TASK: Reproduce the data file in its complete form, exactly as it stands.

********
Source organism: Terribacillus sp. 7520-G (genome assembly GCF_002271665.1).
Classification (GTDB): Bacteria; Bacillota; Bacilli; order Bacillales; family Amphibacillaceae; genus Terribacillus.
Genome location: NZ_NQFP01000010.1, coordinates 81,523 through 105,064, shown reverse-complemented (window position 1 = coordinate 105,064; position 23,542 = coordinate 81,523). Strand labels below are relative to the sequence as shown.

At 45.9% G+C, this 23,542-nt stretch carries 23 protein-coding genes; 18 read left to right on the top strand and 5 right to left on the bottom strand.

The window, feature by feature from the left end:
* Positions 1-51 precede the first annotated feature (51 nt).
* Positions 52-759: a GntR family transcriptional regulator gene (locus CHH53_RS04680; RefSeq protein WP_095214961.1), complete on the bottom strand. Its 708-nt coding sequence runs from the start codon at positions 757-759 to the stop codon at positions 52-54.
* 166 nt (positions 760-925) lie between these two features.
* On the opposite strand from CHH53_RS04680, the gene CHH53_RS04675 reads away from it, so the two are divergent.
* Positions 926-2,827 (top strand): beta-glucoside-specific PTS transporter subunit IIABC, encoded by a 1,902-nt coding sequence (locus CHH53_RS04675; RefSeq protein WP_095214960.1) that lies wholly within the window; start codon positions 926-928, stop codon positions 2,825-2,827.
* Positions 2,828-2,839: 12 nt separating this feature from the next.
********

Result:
Source organism: Terribacillus sp. 7520-G (genome assembly GCF_002271665.1).
Classification (GTDB): Bacteria; Bacillota; Bacilli; order Bacillales; family Amphibacillaceae; genus Terribacillus.
Genome location: NZ_NQFP01000010.1, coordinates 81,523 through 105,064, shown reverse-complemented (window position 1 = coordinate 105,064; position 23,542 = coordinate 81,523). Strand labels below are relative to the sequence as shown.

At 45.9% G+C, this 23,542-nt stretch carries 23 protein-coding genes; 18 read left to right on the top strand and 5 right to left on the bottom strand.

The window, feature by feature from the left end:
* Positions 1-51 precede the first annotated feature (51 nt).
* Positions 52-759: a GntR family transcriptional regulator gene (locus CHH53_RS04680; RefSeq protein WP_095214961.1), complete on the bottom strand. Its 708-nt coding sequence runs from the start codon at positions 757-759 to the stop codon at positions 52-54.
* 166 nt (positions 760-925) lie between these two features.
* On the opposite strand from CHH53_RS04680, the gene CHH53_RS04675 reads away from it, so the two are divergent.
* Positions 926-2,827 (top strand): beta-glucoside-specific PTS transporter subunit IIABC, encoded by a 1,902-nt coding sequence (locus CHH53_RS04675; RefSeq protein WP_095214960.1) that lies wholly within the window; start codon positions 926-928, stop codon positions 2,825-2,827.
* Positions 2,828-2,839: 12 nt separating this feature from the next.